Discussion of the Results
The matrix tree plot from clustering the cancer cell lines is included here as the following:
Figure 1. Clustering of the cancer cell lines according to gene expression profiles
Colon, renal, and CNS cancers, leukemias and melanomas all form fairly homogeneous clusters with these genes in this metric. Ovarian cancers show somewhat more disparity. The two prostate cancer samples show no strong association with any other group nor with each other, and the lung cancers seem to have almost no cohesion at all in this space. The breast cancers are scattered as well, two of them clustering with the melanomas, two with the CNS cancers, two beside the colon cancers, and one more in a heterogeneous cluster which also includes a prostate, two ovarian, two lung, one renal and one CNS cancer, and one melanoma cell line.
Note that 'BR:MDA-N' and 'BR:MDA-MB-435' form a sub-cluster inside the melanoma cluster. This is also indicated in Reference 1. GeneLinkerô confirms that several cancer cell lines (such as 'ME:LOX IMVI', 'RE:SN12C' and 'OV:OVCAR-8') do not cluster according to their origins, as was also found by Reference 1.
Note the similarity between the clustering of the t_matrix and the results presented in Figure 1 and Fig. 2a in Reference 1. Slight variations in the clustering parameters account for the differences.
When you are finished, you can close all the open plots either by clicking on the 'x' box in the upper-right hand corner of each, or by selecting Close All from the Window menu.
The analysis steps in this tutorial are captured in the GeneLinker Script Tutorial2.gls. If you select the top-level data table for this tutorial in the Experiments navigator and click on the Tools menu, you will see the "Run Script" item highlighted. Click on this item and select "Tutorial2.gls". The analysis steps in this tutorial will be run automatically.
GeneLinker's scripting capability is described in the GeneLinker script generation and script running documentation.
This tutorial demonstrated how to obtain and preprocess the dataset from the NCI60 studies, how to import the data, how to estimate missing values and how to do clustering calculations. A Matrix Tree Plot of the clustering of gene expression was created.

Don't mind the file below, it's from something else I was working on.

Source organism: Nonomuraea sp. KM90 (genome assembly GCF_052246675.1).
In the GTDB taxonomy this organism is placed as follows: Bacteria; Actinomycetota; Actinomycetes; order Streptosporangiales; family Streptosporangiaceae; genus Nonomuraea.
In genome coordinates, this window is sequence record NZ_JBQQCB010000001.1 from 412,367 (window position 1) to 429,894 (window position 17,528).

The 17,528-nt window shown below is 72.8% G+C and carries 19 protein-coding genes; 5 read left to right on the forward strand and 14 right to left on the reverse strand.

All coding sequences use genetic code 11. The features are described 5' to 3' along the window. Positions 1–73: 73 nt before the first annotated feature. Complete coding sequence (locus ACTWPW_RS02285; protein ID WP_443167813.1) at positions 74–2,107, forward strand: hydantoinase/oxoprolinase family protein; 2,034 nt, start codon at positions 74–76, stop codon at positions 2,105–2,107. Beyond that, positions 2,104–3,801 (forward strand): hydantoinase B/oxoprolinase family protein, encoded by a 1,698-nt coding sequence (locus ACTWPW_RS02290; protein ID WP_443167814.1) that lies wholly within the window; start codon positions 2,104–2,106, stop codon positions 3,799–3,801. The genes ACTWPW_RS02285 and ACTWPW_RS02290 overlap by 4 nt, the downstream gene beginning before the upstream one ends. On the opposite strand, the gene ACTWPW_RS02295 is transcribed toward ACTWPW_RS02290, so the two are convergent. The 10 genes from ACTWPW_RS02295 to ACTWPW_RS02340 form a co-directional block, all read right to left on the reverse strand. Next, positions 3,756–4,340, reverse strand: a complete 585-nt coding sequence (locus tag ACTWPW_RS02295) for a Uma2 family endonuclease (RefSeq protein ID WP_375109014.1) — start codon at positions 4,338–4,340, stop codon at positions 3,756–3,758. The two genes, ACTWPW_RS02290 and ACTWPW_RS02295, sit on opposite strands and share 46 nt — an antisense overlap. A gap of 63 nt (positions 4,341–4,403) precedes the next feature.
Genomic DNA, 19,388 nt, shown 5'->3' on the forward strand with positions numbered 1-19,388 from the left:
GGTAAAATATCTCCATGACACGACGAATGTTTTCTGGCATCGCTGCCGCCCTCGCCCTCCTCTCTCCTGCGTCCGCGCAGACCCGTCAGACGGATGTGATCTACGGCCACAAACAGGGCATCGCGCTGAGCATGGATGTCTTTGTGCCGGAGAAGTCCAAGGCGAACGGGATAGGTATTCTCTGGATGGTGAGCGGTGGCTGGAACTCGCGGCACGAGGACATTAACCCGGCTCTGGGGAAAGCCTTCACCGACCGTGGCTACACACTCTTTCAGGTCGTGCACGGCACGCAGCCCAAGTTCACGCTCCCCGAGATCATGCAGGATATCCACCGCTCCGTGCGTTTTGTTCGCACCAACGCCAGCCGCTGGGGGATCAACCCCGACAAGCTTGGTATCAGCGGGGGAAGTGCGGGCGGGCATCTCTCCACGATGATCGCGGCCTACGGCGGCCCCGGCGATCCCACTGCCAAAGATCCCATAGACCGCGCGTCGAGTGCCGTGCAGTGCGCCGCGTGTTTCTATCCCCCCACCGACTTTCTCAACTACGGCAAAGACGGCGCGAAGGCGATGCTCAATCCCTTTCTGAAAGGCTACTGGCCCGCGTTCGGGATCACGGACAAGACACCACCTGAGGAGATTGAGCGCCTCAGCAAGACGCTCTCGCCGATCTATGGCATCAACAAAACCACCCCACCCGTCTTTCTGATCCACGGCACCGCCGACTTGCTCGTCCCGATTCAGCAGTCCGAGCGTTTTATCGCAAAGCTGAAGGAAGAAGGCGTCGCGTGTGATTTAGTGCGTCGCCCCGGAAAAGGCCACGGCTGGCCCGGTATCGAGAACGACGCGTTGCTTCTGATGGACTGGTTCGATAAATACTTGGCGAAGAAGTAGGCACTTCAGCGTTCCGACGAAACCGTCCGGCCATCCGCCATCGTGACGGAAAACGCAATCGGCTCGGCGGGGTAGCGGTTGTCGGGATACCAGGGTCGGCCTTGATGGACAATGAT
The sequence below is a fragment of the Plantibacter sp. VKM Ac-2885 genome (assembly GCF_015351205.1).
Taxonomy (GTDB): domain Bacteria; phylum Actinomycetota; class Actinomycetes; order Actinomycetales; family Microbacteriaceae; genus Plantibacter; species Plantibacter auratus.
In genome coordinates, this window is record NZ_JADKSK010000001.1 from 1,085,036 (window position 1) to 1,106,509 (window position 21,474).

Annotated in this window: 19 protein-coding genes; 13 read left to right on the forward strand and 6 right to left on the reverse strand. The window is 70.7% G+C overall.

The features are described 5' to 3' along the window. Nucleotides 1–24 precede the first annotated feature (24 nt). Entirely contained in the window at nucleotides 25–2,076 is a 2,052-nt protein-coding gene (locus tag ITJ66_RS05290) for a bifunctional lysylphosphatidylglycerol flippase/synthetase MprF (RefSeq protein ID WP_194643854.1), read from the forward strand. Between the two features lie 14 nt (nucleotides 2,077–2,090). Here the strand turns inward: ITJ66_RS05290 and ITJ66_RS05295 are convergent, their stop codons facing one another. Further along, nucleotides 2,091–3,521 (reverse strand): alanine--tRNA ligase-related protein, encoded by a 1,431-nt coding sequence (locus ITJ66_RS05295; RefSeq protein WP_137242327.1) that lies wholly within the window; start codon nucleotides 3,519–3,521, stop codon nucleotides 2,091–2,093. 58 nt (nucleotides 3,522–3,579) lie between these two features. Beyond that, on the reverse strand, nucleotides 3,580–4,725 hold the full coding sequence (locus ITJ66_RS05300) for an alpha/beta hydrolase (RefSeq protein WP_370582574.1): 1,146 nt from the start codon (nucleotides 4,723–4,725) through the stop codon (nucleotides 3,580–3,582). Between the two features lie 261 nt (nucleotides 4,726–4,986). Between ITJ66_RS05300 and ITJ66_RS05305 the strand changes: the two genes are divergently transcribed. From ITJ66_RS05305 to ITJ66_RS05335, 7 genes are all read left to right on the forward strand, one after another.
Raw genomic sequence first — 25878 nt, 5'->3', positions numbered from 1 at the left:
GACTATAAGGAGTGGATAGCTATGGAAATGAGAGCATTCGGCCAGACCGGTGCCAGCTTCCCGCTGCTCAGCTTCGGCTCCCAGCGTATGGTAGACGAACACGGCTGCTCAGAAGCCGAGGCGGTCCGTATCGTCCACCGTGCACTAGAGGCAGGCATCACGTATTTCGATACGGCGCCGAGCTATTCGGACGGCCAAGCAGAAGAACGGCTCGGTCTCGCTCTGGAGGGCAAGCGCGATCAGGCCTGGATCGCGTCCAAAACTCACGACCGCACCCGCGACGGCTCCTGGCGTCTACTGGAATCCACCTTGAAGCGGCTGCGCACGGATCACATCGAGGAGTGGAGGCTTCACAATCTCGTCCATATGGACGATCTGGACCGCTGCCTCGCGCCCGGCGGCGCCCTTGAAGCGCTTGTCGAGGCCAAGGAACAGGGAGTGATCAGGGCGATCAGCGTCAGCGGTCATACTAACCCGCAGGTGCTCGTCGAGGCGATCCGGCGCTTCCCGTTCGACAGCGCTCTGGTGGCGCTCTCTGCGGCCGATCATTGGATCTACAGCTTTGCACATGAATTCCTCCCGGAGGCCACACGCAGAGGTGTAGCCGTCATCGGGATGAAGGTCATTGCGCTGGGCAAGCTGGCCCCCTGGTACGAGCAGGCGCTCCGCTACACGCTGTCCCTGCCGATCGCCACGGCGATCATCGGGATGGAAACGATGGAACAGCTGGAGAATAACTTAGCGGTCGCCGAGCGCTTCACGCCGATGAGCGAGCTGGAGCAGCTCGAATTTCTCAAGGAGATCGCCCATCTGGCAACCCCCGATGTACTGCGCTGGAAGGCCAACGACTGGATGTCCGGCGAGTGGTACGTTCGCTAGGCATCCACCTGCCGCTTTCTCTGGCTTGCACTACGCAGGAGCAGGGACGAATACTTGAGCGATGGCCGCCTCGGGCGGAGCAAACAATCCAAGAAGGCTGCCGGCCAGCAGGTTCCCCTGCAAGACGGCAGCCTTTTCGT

There are other commands in GeneLinkerô for handling data, analyzing data and visualizing analysis results. These are illustrated in other tutorials included in the release.
'A gene expression database for the molecular pharmacology of cancer' by Uwe Scherf, Douglas T. Ross, Mark Waltham, Lawrence H. Smith, Jae K. Lee, Lorraine Tanabe, Kurt W. Kohn, William C. Reinhold, Timothy G. Myers, Darren T. Andrews, Dominic A. Scudiero, Michael B. Eisen, Edward A. Sausville, Yves Pommier, David Botstein, Patrick O. Brown & John N. Weinstein. Nature Genetics, 24(3), pp 236-244, March 2000.
A copy of the paper can be obtained at: http://discover.nci.nih.gov/nature2000/
'Systematic variation in gene expression patterns in human cancer cell lines' by Douglas T. Ross, Uwe Scherf, Michael B. Eisen, Charles M. Perou, Christian Rees, Paul Spellman, Vishwanath Iyer, Stefanie S. Jeffrey, Matt Van de Rijn, Mark Waltham, Alexander Pergamenschikov, Jeffrey C.F. Lee, Deval Lashkari, Dari Shalon, Timothy G. Myers, John N. Weinstein, David Botstein & Patrick O. Brown, Nature Genetics, 24(3), pp 227-235, March 2000.
Where To Go From Here
Go through the other tutorials provided.
Read the online Help to learn more about the various functions of GeneLinkerô.
Further explore GeneLinkerô by using additional features.
Load up your favorite dataset and try out all the buttons and menu items.
Don't forget to right-click on things like plots - many details of graphics can be customized.
Visit the Predictive Patterns website at http://www.improvedoutcomes.com/ for the latest information on GeneLinkerô enhancements and additional products.